At the time Maria Schneider released Evanescence (Enja, 1994), big band jazzespecially in the USwas overly predictable and indecisively hanging on like ballroom music in a ghost town. Schneider, while embracing the best practices of earlier legendary big band leaders and her mentors, Gil Evans and Bob Brookmeyer, had added unconventional elements to her own compositions. With each release she has become more of an avant-garde impressionist capturing the beauty and sadness of a nomadic soul wandering through what was once home.
Along with a GRAMMY for Best Classical Contemporary Composition, Schneider seems to have walked away from Winter Morning Walks (ArtistShare, 2013) carrying with her a deeper appreciation for classical music. In that regard The Thompson Fields has a broader scope and a more purely orchestral feel than Schneider's last MSO release, Sky Blue (ArtistShare, 2007). Where threads of melodies were often created and expertly knitted together on the previous release, The Thompson Fields centers more on longer, fluent refrains. Though the themes may be extended and unhurried they still communicate Schneider's narratives on ruminating conflict and wistfulness.
Clarinetist Scott Robinsonaugmented by Frank Kimbrough's pianobring to life the opening "Walking by Flashlight." The latter stages of "The Monarch and the Milkweed" are gently held together by Lage Lund's guitar as he stands up to the more powerful horns of Marshall Gilkes and Greg Gisbert keeping the whole piece floating as so many of Schneider's compositions do. "Arbiters of Evolution" settles on flight, a favorite subject of Schneider's and opening solo space for Robinson (now on baritone sax) and the superb Donny McCaslin on tenor. The very personal title track carries Minnesota winds over the farm fields of Schneider's youth while three of the remaining four compositions are dedications. "Home," "A Potter's Song" and "Lembranca" are tributes to Newport Jazz Festival founder, George Wein, the late Laurie Frink of Schneider's orchestra and Brazilian musician Paulo Moura, respectively.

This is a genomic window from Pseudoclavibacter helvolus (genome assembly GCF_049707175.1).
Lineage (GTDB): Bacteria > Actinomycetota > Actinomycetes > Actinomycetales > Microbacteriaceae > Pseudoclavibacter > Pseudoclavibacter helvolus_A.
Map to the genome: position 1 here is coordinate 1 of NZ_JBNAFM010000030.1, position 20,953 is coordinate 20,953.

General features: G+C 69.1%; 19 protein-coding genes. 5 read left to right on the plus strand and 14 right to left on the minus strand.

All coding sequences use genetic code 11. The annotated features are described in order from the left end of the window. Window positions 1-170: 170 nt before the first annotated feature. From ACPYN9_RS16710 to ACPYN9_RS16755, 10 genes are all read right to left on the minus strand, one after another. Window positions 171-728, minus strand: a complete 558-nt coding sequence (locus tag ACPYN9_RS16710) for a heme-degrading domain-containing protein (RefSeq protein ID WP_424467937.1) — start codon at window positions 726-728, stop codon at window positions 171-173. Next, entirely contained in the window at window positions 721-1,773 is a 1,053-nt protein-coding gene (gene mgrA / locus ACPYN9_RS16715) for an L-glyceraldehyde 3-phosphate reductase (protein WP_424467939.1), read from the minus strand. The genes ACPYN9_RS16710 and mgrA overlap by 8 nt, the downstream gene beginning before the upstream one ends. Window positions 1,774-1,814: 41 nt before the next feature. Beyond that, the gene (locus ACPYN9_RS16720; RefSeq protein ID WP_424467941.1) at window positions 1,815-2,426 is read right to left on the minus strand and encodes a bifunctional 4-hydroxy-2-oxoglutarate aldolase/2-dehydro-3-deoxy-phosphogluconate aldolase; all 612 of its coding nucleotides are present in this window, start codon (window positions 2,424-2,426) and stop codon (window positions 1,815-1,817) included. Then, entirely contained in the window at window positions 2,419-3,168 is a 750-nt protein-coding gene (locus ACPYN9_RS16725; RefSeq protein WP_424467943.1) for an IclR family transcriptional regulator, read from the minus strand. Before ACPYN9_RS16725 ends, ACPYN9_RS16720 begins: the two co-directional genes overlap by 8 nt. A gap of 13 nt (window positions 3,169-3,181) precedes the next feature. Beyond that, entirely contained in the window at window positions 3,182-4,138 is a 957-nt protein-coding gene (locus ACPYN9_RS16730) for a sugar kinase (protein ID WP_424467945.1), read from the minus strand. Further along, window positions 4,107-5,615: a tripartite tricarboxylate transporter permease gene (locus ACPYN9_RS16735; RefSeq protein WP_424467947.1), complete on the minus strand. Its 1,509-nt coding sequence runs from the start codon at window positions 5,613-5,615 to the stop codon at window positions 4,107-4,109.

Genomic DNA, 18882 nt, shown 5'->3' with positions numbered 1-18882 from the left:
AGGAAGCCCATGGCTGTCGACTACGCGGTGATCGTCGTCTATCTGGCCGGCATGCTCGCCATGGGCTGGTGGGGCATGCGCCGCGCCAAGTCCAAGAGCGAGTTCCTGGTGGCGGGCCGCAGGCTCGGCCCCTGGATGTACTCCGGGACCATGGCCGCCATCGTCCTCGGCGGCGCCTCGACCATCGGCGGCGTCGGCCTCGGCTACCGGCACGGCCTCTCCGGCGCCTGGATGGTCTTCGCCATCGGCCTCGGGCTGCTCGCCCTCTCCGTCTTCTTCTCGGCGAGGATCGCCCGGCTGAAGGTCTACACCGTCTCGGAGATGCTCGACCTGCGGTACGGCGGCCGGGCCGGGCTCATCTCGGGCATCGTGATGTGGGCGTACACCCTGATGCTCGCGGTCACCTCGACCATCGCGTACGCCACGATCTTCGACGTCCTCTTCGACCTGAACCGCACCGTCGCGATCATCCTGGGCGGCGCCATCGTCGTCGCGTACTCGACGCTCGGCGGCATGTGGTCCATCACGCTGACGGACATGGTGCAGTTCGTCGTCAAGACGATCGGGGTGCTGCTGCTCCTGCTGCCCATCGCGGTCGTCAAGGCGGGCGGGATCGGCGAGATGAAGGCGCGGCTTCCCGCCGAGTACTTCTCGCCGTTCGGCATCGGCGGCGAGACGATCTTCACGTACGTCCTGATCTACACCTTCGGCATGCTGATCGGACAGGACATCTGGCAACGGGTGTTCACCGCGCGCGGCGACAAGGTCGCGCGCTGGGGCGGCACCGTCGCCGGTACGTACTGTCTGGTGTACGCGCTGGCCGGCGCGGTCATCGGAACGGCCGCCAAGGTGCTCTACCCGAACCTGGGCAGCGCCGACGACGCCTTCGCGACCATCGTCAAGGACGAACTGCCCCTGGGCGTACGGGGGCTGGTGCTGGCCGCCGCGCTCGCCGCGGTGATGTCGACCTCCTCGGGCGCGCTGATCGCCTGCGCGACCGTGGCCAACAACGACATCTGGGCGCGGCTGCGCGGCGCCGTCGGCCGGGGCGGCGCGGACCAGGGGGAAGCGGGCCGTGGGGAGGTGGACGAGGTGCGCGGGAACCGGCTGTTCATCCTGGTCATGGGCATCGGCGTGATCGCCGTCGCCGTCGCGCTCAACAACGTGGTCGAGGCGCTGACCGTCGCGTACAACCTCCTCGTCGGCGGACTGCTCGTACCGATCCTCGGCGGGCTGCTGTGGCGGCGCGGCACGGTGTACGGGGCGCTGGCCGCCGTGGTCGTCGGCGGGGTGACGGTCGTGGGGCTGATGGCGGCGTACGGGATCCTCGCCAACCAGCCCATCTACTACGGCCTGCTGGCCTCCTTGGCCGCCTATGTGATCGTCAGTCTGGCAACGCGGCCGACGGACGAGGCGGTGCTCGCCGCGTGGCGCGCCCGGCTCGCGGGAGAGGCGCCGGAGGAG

There are many fine solos throughout The Thompson Fields as one would expect. Saxophonists Rich Perry and Steve Wilson deliver stand out performances as does accordionist Gary Versace on "A Potter's Song." This albummore than any of Schneider's workgenerates especially lucid emotions and should appeal to listeners across a relatively broad audience even outside of the jazz world. We can only hope that the Maria Schneider Orchestra continues to be as productive and inventive as it has been for the past twenty years.
Walking By Flashlight; The Monarch And The Milkweed; Arbiters Of Evolution; The
Thompson Fields; Home; Nimbus; A Potter's Song; Lembranca.
All About Jazz has been a pillar of jazz since 1995, championing it as an art form and, more importantly, supporting the musicians who create it. Our enduring commitment has made "AAJ" one of the most culturally important websites of its kind, read by hundreds of thousands of fans, musicians and industry figures every month.
You Can Help
To expand our coverage even further and develop new means to foster jazz discovery and connectivity we need your help. You can become a sustaining member for a modest $20 and in return, we'll immediately hide those pesky ads plus provide access to future articles for a full year. This winning combination will vastly improve your AAJ experience and allow us to vigorously build on the pioneering work we first started in 1995. So enjoy an ad-free AAJ experience and help us remain a positive beacon for jazz by making a donation today.